Lost amongst media coverage of the ongoing teachers’ strike was the passage in Chicago last week of a historic measure that largely prohibits local police from detaining individuals on behalf of federal immigration authorities. Dubbed the “Welcoming City Ordinance,” the measure makes Chicago the latest jurisdiction to push back against immigration “detainers,” the lynchpin of the controversial Secure Communities program.

Originally introduced by Mayor Rahm Emmanuel in July, the ordinance prohibits city agencies from detaining individuals solely for civil immigration violations. Subject to certain exceptions—such as for convicted felons and self-admitted gang members—Chicago jails will no longer be able to honor immigration detainers, requests from federal authorities to temporarily detain inmates alleged to be eligible for deportation. Although immigration detainers have been issued for decades, their use has become increasingly prevalent following the expansion of Secure Communities, which gives federal immigration authorities access to fingerprints taken in local jails.

Contrary to a story in the Chicago Tribune, passage of the ordinance was not “largely symbolic.” Although Chicago police have long refrained from inquiring about residents’ immigration status, the city’s jails have honored immigration “detainers” on a regular basis, as well as arrested individuals in the field with outstanding immigration warrants. By passing the ordinance, the Windy City aligns itself with numerous other jurisdictions in the United States, including surrounding Cook County, which enacted its own anti-detainer ordinance last year.

Meanwhile, residents of California continue to wait for Gov. Jerry Brown to sign similar anti-detainer legislation known as the TRUST Act. The bill, which passed the California legislature in August, would prohibit state and local jails from honoring immigration detainers unless an individual is charged with or has been convicted of a serious or violent felony. Because the vast majority of deportations involve immigrants from California, enactment of the TRUST Act would mark the most significant win yet for the anti-detainer movement.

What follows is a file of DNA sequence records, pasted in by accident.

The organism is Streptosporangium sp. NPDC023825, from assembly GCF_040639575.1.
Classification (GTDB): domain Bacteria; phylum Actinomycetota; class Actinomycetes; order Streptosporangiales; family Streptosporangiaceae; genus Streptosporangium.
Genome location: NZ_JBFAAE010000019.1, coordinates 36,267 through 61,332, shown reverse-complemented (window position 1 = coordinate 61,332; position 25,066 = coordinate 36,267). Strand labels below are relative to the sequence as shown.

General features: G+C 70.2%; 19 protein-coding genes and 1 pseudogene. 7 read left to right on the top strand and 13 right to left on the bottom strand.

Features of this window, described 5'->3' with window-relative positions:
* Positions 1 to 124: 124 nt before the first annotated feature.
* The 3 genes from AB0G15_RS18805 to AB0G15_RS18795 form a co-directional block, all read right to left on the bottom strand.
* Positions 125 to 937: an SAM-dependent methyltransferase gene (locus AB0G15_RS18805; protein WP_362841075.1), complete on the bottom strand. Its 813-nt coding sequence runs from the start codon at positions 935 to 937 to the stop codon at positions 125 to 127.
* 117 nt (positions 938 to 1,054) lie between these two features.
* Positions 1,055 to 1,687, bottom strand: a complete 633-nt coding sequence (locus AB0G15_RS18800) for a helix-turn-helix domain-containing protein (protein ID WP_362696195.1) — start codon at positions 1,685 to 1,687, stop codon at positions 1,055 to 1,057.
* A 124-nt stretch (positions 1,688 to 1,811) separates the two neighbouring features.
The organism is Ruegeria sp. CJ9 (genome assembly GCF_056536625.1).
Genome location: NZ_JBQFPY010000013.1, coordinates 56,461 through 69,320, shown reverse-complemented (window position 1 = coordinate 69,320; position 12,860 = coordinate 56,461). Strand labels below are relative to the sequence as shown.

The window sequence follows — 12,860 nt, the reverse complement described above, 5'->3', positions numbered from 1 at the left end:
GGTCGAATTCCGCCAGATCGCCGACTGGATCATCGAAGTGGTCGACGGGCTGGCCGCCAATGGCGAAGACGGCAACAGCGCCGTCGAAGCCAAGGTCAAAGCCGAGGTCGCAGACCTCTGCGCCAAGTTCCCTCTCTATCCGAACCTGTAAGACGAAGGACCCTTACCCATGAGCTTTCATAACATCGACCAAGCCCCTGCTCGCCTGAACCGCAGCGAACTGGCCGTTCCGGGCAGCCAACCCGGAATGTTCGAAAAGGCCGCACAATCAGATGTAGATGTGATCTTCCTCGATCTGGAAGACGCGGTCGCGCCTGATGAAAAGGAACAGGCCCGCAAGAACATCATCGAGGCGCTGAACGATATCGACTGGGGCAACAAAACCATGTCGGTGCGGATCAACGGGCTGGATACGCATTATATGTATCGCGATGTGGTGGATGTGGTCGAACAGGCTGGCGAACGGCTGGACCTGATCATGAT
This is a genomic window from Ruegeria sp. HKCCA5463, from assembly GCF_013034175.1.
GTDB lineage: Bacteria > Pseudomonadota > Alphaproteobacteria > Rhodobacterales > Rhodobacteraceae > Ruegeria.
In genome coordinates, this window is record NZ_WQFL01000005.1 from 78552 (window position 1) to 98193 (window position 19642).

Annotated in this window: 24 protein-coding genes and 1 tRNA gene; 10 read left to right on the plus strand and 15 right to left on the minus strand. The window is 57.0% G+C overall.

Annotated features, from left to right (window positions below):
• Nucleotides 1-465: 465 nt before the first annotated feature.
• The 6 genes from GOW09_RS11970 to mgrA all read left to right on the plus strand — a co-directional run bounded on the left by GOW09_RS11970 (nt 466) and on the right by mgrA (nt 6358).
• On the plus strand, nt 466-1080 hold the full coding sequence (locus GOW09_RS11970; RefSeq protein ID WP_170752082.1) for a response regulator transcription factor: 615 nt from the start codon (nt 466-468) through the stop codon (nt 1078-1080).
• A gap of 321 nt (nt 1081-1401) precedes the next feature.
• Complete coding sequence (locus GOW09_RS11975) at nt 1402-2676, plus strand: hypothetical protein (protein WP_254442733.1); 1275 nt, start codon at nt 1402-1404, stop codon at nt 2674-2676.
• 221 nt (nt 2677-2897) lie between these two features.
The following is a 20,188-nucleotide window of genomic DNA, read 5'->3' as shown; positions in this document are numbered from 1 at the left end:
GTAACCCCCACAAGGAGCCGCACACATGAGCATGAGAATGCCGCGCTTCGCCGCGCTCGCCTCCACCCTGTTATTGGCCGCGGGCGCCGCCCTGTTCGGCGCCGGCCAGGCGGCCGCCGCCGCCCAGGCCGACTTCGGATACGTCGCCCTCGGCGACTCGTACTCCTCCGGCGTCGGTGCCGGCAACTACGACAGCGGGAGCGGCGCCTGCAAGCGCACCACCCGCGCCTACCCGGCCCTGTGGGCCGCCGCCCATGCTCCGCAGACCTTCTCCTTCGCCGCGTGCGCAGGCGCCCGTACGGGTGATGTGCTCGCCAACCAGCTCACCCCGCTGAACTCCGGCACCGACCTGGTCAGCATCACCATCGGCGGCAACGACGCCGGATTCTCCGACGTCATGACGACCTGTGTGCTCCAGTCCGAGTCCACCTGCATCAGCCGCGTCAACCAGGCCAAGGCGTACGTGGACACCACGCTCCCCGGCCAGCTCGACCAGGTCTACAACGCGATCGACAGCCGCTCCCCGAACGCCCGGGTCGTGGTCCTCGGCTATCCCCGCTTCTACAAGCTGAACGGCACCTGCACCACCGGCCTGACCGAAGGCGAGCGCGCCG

Certain sheriffs in California have vocally opposed the TRUST Act because they allege it would require them to violate federal law. As we have previously explained, however, immigration detainers are voluntary requests, not mandatory commands, meaning that state and local jails have no legal obligation to honor them. In addition to being endorsed by immigrants’ rights groups, the TRUST Act also recently garnered the support of more than twenty Democratic members of Congress from California, as well as Jose Antonio Vargas, a former reporter who publicly revealed his lack of valid immigration status in a widely read story and subsequently graced the cover of Time magazine.

Gov. Brown, who has not publicly indicated whether he supports the TRUST Act, has until September 30 to sign or veto to measure, after which it will automatically become law.

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